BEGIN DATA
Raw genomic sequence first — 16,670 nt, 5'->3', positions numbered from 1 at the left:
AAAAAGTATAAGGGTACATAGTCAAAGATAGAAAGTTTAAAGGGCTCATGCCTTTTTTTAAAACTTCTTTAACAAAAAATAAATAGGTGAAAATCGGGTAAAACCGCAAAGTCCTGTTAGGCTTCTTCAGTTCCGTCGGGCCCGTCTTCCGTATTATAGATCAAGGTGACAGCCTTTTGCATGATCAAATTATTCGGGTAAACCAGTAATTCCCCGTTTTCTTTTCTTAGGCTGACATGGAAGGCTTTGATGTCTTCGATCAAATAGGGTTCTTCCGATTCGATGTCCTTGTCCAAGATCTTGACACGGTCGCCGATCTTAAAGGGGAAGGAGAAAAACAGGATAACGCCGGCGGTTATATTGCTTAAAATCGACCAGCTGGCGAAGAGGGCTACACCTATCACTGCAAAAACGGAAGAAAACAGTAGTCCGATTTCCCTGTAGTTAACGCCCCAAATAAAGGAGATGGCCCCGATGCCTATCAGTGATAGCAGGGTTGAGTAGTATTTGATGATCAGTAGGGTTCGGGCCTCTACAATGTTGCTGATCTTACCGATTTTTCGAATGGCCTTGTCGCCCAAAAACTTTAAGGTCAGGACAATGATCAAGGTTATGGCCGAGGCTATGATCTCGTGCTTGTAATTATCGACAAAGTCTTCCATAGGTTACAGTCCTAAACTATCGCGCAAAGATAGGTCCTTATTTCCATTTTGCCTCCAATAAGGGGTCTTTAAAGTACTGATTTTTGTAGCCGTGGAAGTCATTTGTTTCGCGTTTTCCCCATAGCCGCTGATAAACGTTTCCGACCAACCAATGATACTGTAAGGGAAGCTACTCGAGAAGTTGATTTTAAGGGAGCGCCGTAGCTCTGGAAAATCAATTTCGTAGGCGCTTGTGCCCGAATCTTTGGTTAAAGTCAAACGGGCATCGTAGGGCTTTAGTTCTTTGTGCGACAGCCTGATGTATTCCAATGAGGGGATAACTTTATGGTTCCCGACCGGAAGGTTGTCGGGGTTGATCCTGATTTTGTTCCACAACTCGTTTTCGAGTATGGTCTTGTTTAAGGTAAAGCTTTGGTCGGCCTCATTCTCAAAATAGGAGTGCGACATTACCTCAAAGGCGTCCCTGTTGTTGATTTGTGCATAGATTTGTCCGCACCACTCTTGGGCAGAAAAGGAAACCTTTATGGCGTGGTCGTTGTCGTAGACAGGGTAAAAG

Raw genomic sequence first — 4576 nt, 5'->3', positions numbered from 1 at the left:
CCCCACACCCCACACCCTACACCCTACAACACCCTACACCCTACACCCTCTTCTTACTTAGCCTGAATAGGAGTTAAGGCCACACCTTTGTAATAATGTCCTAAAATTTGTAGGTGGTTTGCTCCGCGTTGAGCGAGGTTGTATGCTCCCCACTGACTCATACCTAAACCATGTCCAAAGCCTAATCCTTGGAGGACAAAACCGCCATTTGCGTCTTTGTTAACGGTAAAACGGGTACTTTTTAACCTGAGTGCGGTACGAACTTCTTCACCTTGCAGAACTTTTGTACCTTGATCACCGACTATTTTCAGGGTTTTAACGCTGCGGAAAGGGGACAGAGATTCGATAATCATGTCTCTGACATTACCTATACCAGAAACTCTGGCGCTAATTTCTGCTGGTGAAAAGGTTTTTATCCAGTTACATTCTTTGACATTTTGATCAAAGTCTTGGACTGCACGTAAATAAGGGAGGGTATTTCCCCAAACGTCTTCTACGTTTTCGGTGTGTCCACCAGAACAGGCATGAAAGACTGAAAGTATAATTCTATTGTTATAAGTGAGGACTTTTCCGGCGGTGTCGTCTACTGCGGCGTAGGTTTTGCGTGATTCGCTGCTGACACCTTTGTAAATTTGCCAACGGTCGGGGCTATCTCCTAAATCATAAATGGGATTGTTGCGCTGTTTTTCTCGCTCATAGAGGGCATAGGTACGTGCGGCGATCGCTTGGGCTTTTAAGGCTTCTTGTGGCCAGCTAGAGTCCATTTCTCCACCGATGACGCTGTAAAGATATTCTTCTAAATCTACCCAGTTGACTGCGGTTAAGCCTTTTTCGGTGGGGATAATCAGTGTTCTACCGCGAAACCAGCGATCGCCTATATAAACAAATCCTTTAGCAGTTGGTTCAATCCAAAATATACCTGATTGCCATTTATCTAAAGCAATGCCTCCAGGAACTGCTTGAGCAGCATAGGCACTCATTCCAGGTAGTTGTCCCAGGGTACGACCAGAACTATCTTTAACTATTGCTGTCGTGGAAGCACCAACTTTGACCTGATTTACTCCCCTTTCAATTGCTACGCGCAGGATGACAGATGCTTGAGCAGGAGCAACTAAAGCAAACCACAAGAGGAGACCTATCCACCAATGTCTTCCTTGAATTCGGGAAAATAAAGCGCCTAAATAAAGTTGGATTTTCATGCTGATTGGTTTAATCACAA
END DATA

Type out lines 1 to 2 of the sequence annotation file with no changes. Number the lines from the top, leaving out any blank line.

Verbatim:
Raw genomic sequence first — 16,670 nt, 5'->3', positions numbered from 1 at the left:
AAAAAGTATAAGGGTACATAGTCAAAGATAGAAAGTTTAAAGGGCTCATGCCTTTTTTTAAAACTTCTTTAACAAAAAATAAATAGGTGAAAATCGGGTAAAACCGCAAAGTCCTGTTAGGCTTCTTCAGTTCCGTCGGGCCCGTCTTCCGTATTATAGATCAAGGTGACAGCCTTTTGCATGATCAAATTATTCGGGTAAACCAGTAATTCCCCGTTTTCTTTTCTTAGGCTGACATGGAAGGCTTTGATGTCTTCGATCAAATAGGGTTCTTCCGATTCGATGTCCTTGTCCAAGATCTTGACACGGTCGCCGATCTTAAAGGGGAAGGAGAAAAACAGGATAACGCCGGCGGTTATATTGCTTAAAATCGACCAGCTGGCGAAGAGGGCTACACCTATCACTGCAAAAACGGAAGAAAACAGTAGTCCGATTTCCCTGTAGTTAACGCCCCAAATAAAGGAGATGGCCCCGATGCCTATCAGTGATAGCAGGGTTGAGTAGTATTTGATGATCAGTAGGGTTCGGGCCTCTACAATGTTGCTGATCTTACCGATTTTTCGAATGGCCTTGTCGCCCAAAAACTTTAAGGTCAGGACAATGATCAAGGTTATGGCCGAGGCTATGATCTCGTGCTTGTAATTATCGACAAAGTCTTCCATAGGTTACAGTCCTAAACTATCGCGCAAAGATAGGTCCTTATTTCCATTTTGCCTCCAATAAGGGGTCTTTAAAGTACTGATTTTTGTAGCCGTGGAAGTCATTTGTTTCGCGTTTTCCCCATAGCCGCTGATAAACGTTTCCGACCAACCAATGATACTGTAAGGGAAGCTACTCGAGAAGTTGATTTTAAGGGAGCGCCGTAGCTCTGGAAAATCAATTTCGTAGGCGCTTGTGCCCGAATCTTTGGTTAAAGTCAAACGGGCATCGTAGGGCTTTAGTTCTTTGTGCGACAGCCTGATGTATTCCAATGAGGGGATAACTTTATGGTTCCCGACCGGAAGGTTGTCGGGGTTGATCCTGATTTTGTTCCACAACTCGTTTTCGAGTATGGTCTTGTTTAAGGTAAAGCTTTGGTCGGCCTCATTCTCAAAATAGGAGTGCGACATTACCTCAAAGGCGTCCCTGTTGTTGATTTGTGCATAGATTTGTCCGCACCACTCTTGGGCAGAAAAGGAAACCTTTATGGCGTGGTCGTTGTCGTAGACAGGGTAAAAG